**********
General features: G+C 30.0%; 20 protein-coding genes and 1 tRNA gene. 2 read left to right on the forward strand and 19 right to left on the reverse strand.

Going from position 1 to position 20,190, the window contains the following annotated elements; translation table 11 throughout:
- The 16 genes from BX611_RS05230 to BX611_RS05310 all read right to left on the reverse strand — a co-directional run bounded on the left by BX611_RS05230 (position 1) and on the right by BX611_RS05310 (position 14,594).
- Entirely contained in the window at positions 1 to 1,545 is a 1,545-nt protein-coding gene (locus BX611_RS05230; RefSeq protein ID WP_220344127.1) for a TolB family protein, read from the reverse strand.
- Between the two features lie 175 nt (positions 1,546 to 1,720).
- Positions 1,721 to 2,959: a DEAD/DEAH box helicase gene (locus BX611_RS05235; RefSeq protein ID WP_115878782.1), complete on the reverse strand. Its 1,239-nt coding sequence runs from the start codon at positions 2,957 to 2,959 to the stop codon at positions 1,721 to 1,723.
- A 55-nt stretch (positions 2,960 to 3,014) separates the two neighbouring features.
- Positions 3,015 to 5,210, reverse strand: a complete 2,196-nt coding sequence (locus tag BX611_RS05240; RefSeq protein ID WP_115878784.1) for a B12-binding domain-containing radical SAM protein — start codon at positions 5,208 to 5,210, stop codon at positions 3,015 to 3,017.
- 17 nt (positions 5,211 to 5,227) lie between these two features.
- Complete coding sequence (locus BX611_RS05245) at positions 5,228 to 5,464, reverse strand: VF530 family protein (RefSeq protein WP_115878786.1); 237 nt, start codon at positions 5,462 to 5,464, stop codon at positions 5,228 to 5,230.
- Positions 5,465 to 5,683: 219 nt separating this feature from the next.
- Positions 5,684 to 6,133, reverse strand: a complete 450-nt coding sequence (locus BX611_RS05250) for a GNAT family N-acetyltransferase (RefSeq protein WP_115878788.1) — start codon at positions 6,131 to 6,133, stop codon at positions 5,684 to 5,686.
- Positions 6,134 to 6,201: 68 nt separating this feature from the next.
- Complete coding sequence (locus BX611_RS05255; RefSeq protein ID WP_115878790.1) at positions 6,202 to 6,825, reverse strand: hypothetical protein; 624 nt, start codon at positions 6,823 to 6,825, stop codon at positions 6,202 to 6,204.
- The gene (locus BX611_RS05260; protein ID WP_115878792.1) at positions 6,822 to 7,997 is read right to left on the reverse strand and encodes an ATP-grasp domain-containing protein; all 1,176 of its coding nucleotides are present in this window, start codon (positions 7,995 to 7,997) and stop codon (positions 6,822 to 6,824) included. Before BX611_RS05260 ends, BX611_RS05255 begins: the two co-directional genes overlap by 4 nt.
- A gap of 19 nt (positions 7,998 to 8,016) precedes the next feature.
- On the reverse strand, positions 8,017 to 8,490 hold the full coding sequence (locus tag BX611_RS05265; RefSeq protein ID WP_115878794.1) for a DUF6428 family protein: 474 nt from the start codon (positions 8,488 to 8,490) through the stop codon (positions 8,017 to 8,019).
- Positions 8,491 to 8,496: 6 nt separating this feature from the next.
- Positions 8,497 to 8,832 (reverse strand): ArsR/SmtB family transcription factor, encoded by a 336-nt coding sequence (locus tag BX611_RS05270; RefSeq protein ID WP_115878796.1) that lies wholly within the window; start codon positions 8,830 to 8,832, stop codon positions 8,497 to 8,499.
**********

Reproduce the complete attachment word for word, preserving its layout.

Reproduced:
General features: G+C 30.0%; 20 protein-coding genes and 1 tRNA gene. 2 read left to right on the forward strand and 19 right to left on the reverse strand.

Going from position 1 to position 20,190, the window contains the following annotated elements; translation table 11 throughout:
- The 16 genes from BX611_RS05230 to BX611_RS05310 all read right to left on the reverse strand — a co-directional run bounded on the left by BX611_RS05230 (position 1) and on the right by BX611_RS05310 (position 14,594).
- Entirely contained in the window at positions 1 to 1,545 is a 1,545-nt protein-coding gene (locus BX611_RS05230; RefSeq protein ID WP_220344127.1) for a TolB family protein, read from the reverse strand.
- Between the two features lie 175 nt (positions 1,546 to 1,720).
- Positions 1,721 to 2,959: a DEAD/DEAH box helicase gene (locus BX611_RS05235; RefSeq protein ID WP_115878782.1), complete on the reverse strand. Its 1,239-nt coding sequence runs from the start codon at positions 2,957 to 2,959 to the stop codon at positions 1,721 to 1,723.
- A 55-nt stretch (positions 2,960 to 3,014) separates the two neighbouring features.
- Positions 3,015 to 5,210, reverse strand: a complete 2,196-nt coding sequence (locus tag BX611_RS05240; RefSeq protein ID WP_115878784.1) for a B12-binding domain-containing radical SAM protein — start codon at positions 5,208 to 5,210, stop codon at positions 3,015 to 3,017.
- 17 nt (positions 5,211 to 5,227) lie between these two features.
- Complete coding sequence (locus BX611_RS05245) at positions 5,228 to 5,464, reverse strand: VF530 family protein (RefSeq protein WP_115878786.1); 237 nt, start codon at positions 5,462 to 5,464, stop codon at positions 5,228 to 5,230.
- Positions 5,465 to 5,683: 219 nt separating this feature from the next.
- Positions 5,684 to 6,133, reverse strand: a complete 450-nt coding sequence (locus BX611_RS05250) for a GNAT family N-acetyltransferase (RefSeq protein WP_115878788.1) — start codon at positions 6,131 to 6,133, stop codon at positions 5,684 to 5,686.
- Positions 6,134 to 6,201: 68 nt separating this feature from the next.
- Complete coding sequence (locus BX611_RS05255; RefSeq protein ID WP_115878790.1) at positions 6,202 to 6,825, reverse strand: hypothetical protein; 624 nt, start codon at positions 6,823 to 6,825, stop codon at positions 6,202 to 6,204.
- The gene (locus BX611_RS05260; protein ID WP_115878792.1) at positions 6,822 to 7,997 is read right to left on the reverse strand and encodes an ATP-grasp domain-containing protein; all 1,176 of its coding nucleotides are present in this window, start codon (positions 7,995 to 7,997) and stop codon (positions 6,822 to 6,824) included. Before BX611_RS05260 ends, BX611_RS05255 begins: the two co-directional genes overlap by 4 nt.
- A gap of 19 nt (positions 7,998 to 8,016) precedes the next feature.
- On the reverse strand, positions 8,017 to 8,490 hold the full coding sequence (locus tag BX611_RS05265; RefSeq protein ID WP_115878794.1) for a DUF6428 family protein: 474 nt from the start codon (positions 8,488 to 8,490) through the stop codon (positions 8,017 to 8,019).
- Positions 8,491 to 8,496: 6 nt separating this feature from the next.
- Positions 8,497 to 8,832 (reverse strand): ArsR/SmtB family transcription factor, encoded by a 336-nt coding sequence (locus tag BX611_RS05270; RefSeq protein ID WP_115878796.1) that lies wholly within the window; start codon positions 8,830 to 8,832, stop codon positions 8,497 to 8,499.